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"Here men, bear a hand, and let us get this thing over and be off," commanded Standish, himself seizing a full basket and motioning Dotey to another. "And I, and I, my brother!" exclaimed Kamuso in his loud braggadocio manner as he awkwardly lifted a third. "Never in all my life have I done squaw's work, for I am a brave, I am a pniese, but what my brother does I do."

I know not how it is, but never after a sound night's rest did I feel more fresh and on the alert. Go thou and sleep if thou 'rt sleepy, but come not creeping after me again, or I'll send thee packing! I like not such surprises." "The will of my lord is the will of his slave," meekly replied Kamuso, and crept back to his former sheltered nook beside the fire.

"The Sword has pierced our intention," said Janno to Kamuso in their own tongue as the two withdrew. "Better give it up. He has eyes all around him." "I will kill him," retorted Kamuso sullenly. "To-night, to-morrow, next week, I will kill him."

At Nauset, Aspinet hath great store of corn hidden from the white men, but it is not his alone, it is mine, it is the tribe's, it is The Sword's. Let my lord come to Nauset and I will have his canoe filled to the brim, there shall not be room to put in one grain more Kamuso says it." "Hm! That would be a matter of fifty bushels or more," replied Standish literally. "What say you, Howland?

A wild cry of death and defeat rung through the room as he fell headlong, and Wituwamat turning his head to look, gave Billington his chance and received his own mortal wound; while Kamuso fighting with the silent courage of a great warrior only succumbed at last beneath a dozen wounds from Hopkins's short sword, and Howland having disarmed and wounded his opponent presented him as prisoner under Standish's orders.

"Well, I wish thou hadst brought along a kettle to cook some corn in!" exclaimed Standish with something of his old joviality of manner, for his suspicions in falling upon Canacum had in some degree lifted from Kamuso, who certainly played his part with wonderful skill, and had he been white instead of red, and civilized instead of savage, might have left his name on record as a diplomatist beside that of Machiavelli or Ignatius Loyola.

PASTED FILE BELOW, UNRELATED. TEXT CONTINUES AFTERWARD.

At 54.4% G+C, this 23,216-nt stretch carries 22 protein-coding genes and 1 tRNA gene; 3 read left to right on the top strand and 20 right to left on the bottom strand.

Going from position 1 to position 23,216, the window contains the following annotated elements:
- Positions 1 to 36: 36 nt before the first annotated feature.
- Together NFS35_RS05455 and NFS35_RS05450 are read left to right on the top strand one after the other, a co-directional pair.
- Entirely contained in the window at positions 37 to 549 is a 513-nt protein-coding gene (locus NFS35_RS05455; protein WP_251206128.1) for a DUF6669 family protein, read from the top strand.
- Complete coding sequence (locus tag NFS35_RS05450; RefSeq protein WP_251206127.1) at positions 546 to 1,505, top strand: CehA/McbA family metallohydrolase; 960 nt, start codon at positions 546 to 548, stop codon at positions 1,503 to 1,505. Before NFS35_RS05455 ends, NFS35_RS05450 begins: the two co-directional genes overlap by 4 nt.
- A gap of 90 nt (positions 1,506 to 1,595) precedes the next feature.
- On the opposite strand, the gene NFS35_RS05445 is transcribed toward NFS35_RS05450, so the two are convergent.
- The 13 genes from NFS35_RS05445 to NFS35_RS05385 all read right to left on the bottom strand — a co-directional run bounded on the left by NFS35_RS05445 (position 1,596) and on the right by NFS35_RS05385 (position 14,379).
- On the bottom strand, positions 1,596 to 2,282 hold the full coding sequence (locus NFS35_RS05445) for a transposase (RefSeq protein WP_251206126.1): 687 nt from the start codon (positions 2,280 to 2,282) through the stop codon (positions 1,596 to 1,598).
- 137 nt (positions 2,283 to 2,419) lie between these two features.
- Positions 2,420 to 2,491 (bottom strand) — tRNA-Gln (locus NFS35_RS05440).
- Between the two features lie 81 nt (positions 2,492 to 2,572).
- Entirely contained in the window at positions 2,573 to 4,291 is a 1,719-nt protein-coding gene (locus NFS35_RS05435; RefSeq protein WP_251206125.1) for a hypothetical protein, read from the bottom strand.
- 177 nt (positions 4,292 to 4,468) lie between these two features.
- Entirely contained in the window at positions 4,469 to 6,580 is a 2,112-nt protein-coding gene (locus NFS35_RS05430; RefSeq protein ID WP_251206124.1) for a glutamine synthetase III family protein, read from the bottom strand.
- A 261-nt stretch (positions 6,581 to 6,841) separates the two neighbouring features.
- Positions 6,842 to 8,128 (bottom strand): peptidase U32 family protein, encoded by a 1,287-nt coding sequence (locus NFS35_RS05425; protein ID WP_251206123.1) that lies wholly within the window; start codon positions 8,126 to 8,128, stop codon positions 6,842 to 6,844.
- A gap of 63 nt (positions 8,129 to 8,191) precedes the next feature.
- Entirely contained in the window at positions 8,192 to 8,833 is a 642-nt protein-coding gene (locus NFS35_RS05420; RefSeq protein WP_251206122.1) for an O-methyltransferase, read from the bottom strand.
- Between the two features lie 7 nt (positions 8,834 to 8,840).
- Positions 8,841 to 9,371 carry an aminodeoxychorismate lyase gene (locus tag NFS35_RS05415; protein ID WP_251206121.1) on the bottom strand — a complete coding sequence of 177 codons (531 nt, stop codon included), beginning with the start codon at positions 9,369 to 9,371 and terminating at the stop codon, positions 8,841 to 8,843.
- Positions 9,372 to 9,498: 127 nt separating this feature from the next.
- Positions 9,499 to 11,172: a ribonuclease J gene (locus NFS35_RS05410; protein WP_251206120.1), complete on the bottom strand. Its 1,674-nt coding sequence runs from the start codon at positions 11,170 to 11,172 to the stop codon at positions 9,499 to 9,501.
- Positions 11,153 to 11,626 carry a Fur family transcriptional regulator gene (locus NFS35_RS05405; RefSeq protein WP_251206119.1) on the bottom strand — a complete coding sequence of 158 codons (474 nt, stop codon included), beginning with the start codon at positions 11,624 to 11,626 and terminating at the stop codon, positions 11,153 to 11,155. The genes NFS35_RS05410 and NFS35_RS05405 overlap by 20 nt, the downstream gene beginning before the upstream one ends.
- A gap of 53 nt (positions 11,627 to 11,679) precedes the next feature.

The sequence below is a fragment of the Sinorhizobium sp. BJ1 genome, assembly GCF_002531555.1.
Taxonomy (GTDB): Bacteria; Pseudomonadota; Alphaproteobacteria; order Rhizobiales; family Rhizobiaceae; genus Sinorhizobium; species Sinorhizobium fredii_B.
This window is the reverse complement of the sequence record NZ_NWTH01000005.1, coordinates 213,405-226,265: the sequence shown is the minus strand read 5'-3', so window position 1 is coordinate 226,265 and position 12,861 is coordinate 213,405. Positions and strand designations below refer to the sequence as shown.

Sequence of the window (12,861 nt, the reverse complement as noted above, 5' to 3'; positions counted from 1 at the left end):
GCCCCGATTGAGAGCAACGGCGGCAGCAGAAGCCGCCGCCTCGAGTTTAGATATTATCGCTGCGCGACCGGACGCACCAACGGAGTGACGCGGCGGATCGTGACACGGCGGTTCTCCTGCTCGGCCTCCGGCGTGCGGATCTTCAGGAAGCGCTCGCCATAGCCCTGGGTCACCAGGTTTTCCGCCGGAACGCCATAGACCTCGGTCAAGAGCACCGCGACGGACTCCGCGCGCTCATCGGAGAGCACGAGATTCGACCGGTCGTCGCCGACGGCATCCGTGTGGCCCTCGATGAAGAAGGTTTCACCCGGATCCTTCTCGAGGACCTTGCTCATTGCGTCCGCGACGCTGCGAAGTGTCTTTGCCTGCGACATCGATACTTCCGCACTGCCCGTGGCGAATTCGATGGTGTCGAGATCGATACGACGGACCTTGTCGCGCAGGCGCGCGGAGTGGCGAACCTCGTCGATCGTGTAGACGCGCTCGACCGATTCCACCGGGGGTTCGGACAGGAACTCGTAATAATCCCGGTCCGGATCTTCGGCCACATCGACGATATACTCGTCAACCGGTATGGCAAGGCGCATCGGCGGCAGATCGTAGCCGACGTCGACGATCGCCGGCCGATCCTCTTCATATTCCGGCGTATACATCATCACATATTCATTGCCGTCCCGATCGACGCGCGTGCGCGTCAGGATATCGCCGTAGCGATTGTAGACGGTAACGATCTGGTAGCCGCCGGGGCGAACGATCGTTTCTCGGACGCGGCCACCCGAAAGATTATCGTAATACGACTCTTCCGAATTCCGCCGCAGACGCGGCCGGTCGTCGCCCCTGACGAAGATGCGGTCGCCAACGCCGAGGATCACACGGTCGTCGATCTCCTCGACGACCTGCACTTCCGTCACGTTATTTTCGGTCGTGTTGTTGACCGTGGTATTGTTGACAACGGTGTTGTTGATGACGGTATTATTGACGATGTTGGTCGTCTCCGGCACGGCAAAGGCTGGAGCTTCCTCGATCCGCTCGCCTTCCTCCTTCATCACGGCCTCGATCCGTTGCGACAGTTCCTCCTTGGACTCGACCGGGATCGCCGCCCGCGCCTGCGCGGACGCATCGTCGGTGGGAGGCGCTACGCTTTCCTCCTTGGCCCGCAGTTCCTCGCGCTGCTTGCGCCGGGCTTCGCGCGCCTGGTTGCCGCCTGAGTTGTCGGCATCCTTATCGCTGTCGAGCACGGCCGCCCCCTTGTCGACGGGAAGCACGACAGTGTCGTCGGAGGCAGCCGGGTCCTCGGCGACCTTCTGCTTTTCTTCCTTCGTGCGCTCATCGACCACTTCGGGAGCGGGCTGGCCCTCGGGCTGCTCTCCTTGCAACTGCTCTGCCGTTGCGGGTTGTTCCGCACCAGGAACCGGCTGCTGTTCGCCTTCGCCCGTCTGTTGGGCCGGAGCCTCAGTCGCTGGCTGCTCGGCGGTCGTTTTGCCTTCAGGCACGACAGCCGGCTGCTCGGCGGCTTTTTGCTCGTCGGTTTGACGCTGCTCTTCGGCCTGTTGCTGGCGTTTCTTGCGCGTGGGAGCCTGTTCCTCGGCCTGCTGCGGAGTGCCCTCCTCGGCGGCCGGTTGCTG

Wait, my brothers, wait for the end, and then say if Kamuso is a fool." As the pinnace drew out of Manomet Harbor Standish for the first time perceived that the Pamet was aboard her, and rather sharply demanded, "Whither bound now, Kamuso? Thou didst but ask passage to Manomet."

Before the pinnace was anchored, the plan of the massacre was fully laid, and Kamuso had claimed the glory of killing The Sword with his own hand.

Midnight is long past, and the day must bring its labors. Will not The Sword sheath for a while his intolerable splendor in sleep, while his slave watches for him?" "Why, Kamuso, thou 'rt more than eloquent! Pity but thou shouldst be trained, and brought to London to show off before the King!" laughed Standish. "But sleep and I have quarreled for to-night.

Perhaps a premonition of his own terrible fate crossed his brain, perhaps the hooting of the owl just then skimming across the thicket stirred his superstitious fancy, but without a word he reëntered the wigwam; and Kamuso concealing the knife went back to the randevous, where already the first watch slept, and Standish, in command of the second, stood beside the fire leaning on his snaphance, and, deep in meditation fixed his eyes upon the approaching savage so sternly that he believing that all was discovered was on the point of springing at his prey, and risking all upon one sudden blow, when the captain, awaking from his reverie, sighed profoundly, and perceiving for the first time Kamuso's approach quietly said,